Akshay Kumar on Mission Mangal, fear of getting typecast, and the lack of multi-starrers in Bollywood
After dealing with taboo topics such as menstrual health and sanitation conditions through his films, Akshay Kumar is now attempting to break gender stereotypes with his next release, Mission Mangal (15 August).
The past few years have witnessed a dramatic shift in Akshay Kumar’s choice of films which can be called as brave and insightful. After dealing with taboo topics such as menstrual health and sanitation conditions through his films, he is now attempting to break gender stereotypes with his next release, Mission Mangal (15 August). Touted to be the first space film of Indian cinema, Mission Mangal chronicles the struggles of five women scientists as they embark on a mission to send a satellite to Mars. The cast features the likes of Vidya Balan, Sonakshi Sinha, Taapsee Pannu, Kirti Kulhari and Nithya Menon.
And the actor-producer didn’t take much time in green lighting the ambitious project. “The director (Jagan Shakti) had come to me with another film which is Ikka (Hindi remake of AR Murugadoss’s 2014 Tamil film Kaththi) and while we were working on that one, he also narrated a one-liner for Mission Mangal. He just said that his sister is a scientist at ISRO (Indian Space Research Organisation). I got to talking to her and as she was narrating her experiences, I told Jagan that why don’t you write something on the subject. He wrote and came back to me after 20 days. I liked it and asked him to start working on it. Then, he along with Balki wrote the script. Stories of five women scientists coming from different parts of the country, from diverse cultures and background, has been woven into one,” said Akshay.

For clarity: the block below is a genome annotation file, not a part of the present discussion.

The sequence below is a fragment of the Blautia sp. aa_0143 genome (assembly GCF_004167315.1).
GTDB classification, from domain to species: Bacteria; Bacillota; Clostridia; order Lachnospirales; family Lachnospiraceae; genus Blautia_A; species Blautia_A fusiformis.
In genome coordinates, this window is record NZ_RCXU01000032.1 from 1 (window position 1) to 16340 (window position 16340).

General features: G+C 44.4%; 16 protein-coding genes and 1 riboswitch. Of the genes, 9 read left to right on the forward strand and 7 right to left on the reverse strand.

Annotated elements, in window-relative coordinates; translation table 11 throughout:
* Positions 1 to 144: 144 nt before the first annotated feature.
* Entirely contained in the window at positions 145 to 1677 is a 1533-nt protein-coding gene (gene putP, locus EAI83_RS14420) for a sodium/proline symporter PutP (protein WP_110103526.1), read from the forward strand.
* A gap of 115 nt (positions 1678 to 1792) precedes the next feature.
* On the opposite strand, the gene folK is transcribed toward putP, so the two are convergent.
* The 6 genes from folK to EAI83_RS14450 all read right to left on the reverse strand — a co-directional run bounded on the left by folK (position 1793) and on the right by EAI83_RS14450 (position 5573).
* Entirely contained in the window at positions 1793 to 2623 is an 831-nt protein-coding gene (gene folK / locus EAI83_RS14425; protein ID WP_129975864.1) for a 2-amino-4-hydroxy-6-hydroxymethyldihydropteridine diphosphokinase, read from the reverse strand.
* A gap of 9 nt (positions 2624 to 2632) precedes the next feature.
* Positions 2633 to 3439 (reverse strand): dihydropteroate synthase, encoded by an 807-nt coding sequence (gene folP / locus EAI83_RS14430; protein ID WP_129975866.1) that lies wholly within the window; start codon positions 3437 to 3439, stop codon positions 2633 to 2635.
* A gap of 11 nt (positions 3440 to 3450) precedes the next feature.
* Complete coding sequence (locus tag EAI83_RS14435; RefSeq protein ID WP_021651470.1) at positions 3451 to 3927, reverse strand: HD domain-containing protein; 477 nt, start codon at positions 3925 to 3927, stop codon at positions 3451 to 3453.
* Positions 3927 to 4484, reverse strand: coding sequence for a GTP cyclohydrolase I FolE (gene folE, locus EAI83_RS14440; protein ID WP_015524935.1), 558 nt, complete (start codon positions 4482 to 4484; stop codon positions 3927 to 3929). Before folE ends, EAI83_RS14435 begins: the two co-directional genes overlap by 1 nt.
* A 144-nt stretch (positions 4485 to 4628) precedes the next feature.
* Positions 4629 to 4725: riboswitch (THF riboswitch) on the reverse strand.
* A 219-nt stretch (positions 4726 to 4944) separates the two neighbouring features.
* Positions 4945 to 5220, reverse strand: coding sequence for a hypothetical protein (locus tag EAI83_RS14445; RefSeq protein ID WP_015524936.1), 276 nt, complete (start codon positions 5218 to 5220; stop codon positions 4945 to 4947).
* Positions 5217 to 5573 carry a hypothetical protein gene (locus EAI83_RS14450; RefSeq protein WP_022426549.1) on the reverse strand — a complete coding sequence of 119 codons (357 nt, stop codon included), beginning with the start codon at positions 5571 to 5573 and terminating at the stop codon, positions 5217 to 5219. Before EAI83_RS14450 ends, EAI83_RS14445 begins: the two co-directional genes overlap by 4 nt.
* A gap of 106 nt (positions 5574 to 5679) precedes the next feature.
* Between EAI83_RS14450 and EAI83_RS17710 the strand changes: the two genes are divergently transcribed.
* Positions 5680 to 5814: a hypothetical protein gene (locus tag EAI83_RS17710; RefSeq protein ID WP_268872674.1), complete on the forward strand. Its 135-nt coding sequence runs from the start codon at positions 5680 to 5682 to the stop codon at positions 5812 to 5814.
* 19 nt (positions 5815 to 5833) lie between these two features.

Akshay revealed that 80 to 90 per cent of the film is based on facts, and like all his earlier films with social messages, Mission Mangal is also a commercial film. “I have not made a documentary. I always make commercial cinema where there is laughter, fun, emotion, songs.. I had added a fight in Toilet: Ek Prem Katha, similarly there is a small fight in Mission and there are couple of songs. I believe in telling everything to the audience but in a very commercial way,” he said.